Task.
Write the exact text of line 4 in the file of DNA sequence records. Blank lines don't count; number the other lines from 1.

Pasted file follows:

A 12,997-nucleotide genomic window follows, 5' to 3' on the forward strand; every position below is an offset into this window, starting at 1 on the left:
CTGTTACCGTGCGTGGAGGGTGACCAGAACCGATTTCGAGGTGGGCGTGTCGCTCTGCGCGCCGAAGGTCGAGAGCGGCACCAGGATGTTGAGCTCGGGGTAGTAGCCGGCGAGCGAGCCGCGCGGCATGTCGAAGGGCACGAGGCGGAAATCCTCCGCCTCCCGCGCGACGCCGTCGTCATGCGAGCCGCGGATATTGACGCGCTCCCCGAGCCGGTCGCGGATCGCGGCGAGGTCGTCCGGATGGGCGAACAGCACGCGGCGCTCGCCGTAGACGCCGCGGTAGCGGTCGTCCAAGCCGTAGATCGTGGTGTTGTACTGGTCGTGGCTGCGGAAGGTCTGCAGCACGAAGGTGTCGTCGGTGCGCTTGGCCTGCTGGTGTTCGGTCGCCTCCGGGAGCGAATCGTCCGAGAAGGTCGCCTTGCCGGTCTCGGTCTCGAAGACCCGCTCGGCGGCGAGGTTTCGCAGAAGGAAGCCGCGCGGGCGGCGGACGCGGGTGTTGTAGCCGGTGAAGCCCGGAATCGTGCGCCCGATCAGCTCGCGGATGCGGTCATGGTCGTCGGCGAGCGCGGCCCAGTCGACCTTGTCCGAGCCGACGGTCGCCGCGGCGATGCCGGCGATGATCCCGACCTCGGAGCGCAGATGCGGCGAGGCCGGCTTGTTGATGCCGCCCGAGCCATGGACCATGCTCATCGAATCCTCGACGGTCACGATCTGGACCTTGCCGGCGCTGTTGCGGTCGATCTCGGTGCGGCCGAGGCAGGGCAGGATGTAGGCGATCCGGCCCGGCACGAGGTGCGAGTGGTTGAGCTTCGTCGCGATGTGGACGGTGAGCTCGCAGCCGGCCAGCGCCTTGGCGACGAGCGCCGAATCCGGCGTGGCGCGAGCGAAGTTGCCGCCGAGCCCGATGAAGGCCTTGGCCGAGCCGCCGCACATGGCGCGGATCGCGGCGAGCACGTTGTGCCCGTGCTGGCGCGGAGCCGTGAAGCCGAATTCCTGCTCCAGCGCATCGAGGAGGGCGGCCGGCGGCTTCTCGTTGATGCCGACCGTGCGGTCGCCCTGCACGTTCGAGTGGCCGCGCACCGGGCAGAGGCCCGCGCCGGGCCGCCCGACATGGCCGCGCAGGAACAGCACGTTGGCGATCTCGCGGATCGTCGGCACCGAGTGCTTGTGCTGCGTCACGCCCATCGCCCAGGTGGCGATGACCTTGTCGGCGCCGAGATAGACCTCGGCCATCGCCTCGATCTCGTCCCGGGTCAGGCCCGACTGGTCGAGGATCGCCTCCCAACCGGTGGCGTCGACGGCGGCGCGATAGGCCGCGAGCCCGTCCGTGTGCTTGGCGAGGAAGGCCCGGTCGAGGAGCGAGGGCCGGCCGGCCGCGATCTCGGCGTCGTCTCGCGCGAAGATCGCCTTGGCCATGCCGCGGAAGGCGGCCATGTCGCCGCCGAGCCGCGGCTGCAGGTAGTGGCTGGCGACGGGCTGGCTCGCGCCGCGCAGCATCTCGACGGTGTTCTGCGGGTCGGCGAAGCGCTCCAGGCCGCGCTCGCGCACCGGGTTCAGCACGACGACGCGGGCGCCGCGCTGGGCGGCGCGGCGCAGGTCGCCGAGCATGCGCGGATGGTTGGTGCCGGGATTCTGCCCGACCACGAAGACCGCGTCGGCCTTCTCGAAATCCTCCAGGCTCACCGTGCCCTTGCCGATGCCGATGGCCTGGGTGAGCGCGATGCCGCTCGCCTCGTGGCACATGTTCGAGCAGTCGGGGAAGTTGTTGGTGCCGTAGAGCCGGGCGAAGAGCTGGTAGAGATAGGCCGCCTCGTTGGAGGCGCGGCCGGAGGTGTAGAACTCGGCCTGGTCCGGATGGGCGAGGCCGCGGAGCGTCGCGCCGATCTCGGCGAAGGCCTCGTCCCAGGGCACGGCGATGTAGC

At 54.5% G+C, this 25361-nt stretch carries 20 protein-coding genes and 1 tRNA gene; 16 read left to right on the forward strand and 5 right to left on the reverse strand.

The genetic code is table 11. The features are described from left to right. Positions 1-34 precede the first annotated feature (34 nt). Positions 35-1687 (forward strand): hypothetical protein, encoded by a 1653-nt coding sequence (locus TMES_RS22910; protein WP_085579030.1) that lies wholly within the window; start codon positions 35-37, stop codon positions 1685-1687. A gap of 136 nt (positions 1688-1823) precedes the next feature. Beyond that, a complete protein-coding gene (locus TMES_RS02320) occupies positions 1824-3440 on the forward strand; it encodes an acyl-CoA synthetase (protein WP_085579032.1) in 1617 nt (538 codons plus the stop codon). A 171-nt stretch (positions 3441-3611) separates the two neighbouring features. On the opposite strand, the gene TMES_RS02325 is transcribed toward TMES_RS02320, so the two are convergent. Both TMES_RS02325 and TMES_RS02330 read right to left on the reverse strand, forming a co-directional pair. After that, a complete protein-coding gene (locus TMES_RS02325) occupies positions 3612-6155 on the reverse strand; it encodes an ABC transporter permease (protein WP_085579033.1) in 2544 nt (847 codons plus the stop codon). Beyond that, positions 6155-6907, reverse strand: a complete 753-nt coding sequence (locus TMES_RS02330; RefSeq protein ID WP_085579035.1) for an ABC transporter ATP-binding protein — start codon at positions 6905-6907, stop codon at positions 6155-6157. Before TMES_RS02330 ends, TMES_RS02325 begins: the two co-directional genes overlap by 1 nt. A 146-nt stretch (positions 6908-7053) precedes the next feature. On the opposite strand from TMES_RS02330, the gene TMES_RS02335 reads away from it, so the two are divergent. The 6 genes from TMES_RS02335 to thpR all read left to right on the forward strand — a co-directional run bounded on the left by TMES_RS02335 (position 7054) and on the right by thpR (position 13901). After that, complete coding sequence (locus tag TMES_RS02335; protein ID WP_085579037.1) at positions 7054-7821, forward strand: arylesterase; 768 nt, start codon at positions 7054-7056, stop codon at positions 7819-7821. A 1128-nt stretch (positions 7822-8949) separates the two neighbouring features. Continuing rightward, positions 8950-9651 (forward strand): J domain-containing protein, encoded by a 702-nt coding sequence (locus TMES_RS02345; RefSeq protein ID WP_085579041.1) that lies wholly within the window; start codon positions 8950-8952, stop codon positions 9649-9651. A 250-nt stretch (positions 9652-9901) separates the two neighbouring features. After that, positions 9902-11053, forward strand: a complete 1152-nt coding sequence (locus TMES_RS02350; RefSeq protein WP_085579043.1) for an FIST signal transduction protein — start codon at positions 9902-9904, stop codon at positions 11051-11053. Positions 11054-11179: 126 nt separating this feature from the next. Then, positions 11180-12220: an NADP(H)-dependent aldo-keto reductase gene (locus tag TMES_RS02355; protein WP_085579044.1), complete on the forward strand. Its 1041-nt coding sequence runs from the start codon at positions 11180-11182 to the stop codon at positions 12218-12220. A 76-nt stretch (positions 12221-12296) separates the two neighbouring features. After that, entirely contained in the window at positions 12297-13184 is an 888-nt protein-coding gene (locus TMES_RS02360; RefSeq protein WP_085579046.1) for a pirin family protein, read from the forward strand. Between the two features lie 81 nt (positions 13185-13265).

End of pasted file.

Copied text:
The genetic code is table 11. The features are described from left to right. Positions 1-34 precede the first annotated feature (34 nt). Positions 35-1687 (forward strand): hypothetical protein, encoded by a 1653-nt coding sequence (locus TMES_RS22910; protein WP_085579030.1) that lies wholly within the window; start codon positions 35-37, stop codon positions 1685-1687. A gap of 136 nt (positions 1688-1823) precedes the next feature. Beyond that, a complete protein-coding gene (locus TMES_RS02320) occupies positions 1824-3440 on the forward strand; it encodes an acyl-CoA synthetase (protein WP_085579032.1) in 1617 nt (538 codons plus the stop codon). A 171-nt stretch (positions 3441-3611) separates the two neighbouring features. On the opposite strand, the gene TMES_RS02325 is transcribed toward TMES_RS02320, so the two are convergent. Both TMES_RS02325 and TMES_RS02330 read right to left on the reverse strand, forming a co-directional pair. After that, a complete protein-coding gene (locus TMES_RS02325) occupies positions 3612-6155 on the reverse strand; it encodes an ABC transporter permease (protein WP_085579033.1) in 2544 nt (847 codons plus the stop codon). Beyond that, positions 6155-6907, reverse strand: a complete 753-nt coding sequence (locus TMES_RS02330; RefSeq protein ID WP_085579035.1) for an ABC transporter ATP-binding protein — start codon at positions 6905-6907, stop codon at positions 6155-6157. Before TMES_RS02330 ends, TMES_RS02325 begins: the two co-directional genes overlap by 1 nt. A 146-nt stretch (positions 6908-7053) precedes the next feature. On the opposite strand from TMES_RS02330, the gene TMES_RS02335 reads away from it, so the two are divergent. The 6 genes from TMES_RS02335 to thpR all read left to right on the forward strand — a co-directional run bounded on the left by TMES_RS02335 (position 7054) and on the right by thpR (position 13901). After that, complete coding sequence (locus tag TMES_RS02335; protein ID WP_085579037.1) at positions 7054-7821, forward strand: arylesterase; 768 nt, start codon at positions 7054-7056, stop codon at positions 7819-7821. A 1128-nt stretch (positions 7822-8949) separates the two neighbouring features. Continuing rightward, positions 8950-9651 (forward strand): J domain-containing protein, encoded by a 702-nt coding sequence (locus TMES_RS02345; RefSeq protein ID WP_085579041.1) that lies wholly within the window; start codon positions 8950-8952, stop codon positions 9649-9651. A 250-nt stretch (positions 9652-9901) separates the two neighbouring features. After that, positions 9902-11053, forward strand: a complete 1152-nt coding sequence (locus TMES_RS02350; RefSeq protein WP_085579043.1) for an FIST signal transduction protein — start codon at positions 9902-9904, stop codon at positions 11051-11053. Positions 11054-11179: 126 nt separating this feature from the next. Then, positions 11180-12220: an NADP(H)-dependent aldo-keto reductase gene (locus tag TMES_RS02355; protein WP_085579044.1), complete on the forward strand. Its 1041-nt coding sequence runs from the start codon at positions 11180-11182 to the stop codon at positions 12218-12220. A 76-nt stretch (positions 12221-12296) separates the two neighbouring features. After that, entirely contained in the window at positions 12297-13184 is an 888-nt protein-coding gene (locus TMES_RS02360; RefSeq protein WP_085579046.1) for a pirin family protein, read from the forward strand. Between the two features lie 81 nt (positions 13185-13265).